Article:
Screen Shot 2016-05-26 at 12.38.58 PM

One of the things that aggravates journalism-watchers is that it can seem like there’s so little accountability and self-reflection in mainstream newsrooms, even when it’s clear that something’s gone wrong. 

This frustration can be especially acute with trend and innovation stories, which tend to get picked up by outlet and after outlet.  They get pageviews both ways, coming and going — but rarely provide any mea culpa, public or otherwise.

The media role in building up then tearing down trends and innovations is an issue that comes up lately with the news that the research by Angela Duckworth and others about “grit” and other noncognitive factors may have been exaggerated by both the researcher and the media who essentially touted it.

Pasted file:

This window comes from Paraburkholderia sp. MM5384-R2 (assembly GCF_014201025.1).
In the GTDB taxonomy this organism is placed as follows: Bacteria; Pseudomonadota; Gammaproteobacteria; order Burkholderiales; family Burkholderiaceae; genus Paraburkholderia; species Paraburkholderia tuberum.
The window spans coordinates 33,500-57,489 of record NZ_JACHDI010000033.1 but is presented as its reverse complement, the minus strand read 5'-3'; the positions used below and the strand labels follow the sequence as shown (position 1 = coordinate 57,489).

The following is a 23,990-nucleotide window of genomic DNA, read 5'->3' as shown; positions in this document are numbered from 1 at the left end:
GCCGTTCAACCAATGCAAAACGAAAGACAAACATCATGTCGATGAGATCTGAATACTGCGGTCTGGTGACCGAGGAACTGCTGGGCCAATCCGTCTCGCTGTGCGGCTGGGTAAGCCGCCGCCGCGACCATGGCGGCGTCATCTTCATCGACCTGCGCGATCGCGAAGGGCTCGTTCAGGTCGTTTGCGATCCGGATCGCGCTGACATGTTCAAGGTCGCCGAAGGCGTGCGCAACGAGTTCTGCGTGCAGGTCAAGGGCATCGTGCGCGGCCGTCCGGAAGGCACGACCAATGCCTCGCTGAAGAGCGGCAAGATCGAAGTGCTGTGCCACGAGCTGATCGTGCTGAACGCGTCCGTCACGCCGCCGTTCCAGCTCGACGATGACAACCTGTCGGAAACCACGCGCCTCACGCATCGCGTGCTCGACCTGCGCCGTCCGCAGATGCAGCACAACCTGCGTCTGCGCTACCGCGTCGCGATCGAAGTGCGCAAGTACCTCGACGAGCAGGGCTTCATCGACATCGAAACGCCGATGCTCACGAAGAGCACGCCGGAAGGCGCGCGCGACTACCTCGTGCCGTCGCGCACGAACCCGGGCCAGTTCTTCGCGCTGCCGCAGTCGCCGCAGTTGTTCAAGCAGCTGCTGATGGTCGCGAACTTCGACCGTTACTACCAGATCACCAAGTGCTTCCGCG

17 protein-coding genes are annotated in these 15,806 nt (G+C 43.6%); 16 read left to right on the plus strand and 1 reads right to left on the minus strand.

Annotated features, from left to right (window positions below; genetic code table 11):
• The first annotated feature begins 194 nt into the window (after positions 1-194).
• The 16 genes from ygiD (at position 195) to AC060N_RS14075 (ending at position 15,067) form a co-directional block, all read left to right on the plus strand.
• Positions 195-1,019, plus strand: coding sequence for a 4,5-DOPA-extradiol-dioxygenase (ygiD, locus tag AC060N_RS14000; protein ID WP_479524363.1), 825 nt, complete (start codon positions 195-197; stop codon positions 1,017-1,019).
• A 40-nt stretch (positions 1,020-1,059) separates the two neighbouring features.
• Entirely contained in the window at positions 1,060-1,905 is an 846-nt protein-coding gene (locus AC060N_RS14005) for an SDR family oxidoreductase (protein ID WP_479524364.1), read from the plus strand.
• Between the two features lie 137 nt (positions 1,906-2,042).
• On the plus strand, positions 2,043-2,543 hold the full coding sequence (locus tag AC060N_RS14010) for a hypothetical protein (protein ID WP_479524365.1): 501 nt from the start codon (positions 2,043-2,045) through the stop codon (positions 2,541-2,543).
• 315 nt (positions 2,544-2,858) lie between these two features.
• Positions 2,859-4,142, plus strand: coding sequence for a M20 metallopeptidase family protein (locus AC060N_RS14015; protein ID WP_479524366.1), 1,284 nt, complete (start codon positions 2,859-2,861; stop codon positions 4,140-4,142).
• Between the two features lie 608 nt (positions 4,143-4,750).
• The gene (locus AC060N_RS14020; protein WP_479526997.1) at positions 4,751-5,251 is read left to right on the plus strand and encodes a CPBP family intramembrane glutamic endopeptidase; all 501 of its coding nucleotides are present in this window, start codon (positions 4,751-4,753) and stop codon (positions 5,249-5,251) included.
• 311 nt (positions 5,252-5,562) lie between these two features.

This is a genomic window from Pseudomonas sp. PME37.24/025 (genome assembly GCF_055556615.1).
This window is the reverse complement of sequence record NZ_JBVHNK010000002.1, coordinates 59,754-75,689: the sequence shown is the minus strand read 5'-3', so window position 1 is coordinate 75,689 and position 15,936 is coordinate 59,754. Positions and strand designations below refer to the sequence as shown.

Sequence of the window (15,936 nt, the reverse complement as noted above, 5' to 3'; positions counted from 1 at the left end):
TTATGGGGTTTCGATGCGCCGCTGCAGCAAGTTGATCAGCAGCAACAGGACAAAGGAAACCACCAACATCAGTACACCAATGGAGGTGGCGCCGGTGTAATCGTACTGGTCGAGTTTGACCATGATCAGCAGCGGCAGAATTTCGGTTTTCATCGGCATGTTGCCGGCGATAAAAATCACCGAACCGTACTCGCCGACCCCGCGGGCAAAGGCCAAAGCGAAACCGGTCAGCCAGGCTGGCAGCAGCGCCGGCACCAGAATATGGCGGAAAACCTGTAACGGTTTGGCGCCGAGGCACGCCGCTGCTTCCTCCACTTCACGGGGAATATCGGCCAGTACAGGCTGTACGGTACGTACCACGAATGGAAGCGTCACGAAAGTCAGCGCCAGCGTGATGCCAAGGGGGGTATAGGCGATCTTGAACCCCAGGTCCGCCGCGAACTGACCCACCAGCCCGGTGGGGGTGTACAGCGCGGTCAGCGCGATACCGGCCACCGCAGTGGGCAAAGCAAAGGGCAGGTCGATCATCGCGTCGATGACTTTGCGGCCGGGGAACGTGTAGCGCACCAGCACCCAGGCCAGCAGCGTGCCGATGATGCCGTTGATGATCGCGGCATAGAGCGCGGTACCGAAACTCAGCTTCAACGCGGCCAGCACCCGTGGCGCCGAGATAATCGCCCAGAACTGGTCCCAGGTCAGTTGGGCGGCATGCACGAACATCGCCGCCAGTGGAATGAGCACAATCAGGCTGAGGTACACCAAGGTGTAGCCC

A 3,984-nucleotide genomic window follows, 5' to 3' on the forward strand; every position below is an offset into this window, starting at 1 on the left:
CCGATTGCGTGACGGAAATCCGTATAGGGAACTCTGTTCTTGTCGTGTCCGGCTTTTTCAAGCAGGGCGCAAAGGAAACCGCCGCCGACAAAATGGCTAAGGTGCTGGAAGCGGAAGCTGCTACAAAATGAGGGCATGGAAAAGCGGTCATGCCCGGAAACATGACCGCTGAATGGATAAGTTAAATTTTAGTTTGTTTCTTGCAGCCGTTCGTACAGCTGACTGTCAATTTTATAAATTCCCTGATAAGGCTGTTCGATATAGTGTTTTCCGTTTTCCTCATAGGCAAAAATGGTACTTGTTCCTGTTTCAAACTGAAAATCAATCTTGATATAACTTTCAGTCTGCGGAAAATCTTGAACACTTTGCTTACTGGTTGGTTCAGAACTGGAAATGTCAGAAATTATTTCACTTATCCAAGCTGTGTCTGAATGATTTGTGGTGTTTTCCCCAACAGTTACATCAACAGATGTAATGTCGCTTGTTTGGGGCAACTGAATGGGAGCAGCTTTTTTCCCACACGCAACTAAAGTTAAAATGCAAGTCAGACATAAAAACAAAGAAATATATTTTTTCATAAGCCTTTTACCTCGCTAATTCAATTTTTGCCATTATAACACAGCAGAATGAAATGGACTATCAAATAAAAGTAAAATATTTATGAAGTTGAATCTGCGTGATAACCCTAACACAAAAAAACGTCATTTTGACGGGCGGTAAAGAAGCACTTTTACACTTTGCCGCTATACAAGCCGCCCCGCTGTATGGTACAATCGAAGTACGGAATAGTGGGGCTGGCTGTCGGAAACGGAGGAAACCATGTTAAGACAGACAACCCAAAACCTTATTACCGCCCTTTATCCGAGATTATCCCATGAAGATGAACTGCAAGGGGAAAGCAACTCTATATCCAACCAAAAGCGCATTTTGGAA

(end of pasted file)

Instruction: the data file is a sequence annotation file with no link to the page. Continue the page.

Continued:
Don’t care about grit? You should still care about this.

For a while now, there’s been a seemingly never-ending stream of coverage of Duckworth and her findings. (My own contribution to the pile is this interview from Winter 2014.) Now it’s being claimed that Duckworth may have exaggerated her own findings. 

Some of the examples that have been cited when it comes to Duckworth’s claims include a recent NYT interview in which Duckworth is quoted saying “My lab has found that this measure beats the pants off I.Q., SAT scores, physical fitness and a bazillion other measures to help us know in advance which individuals will be successful in some situations.”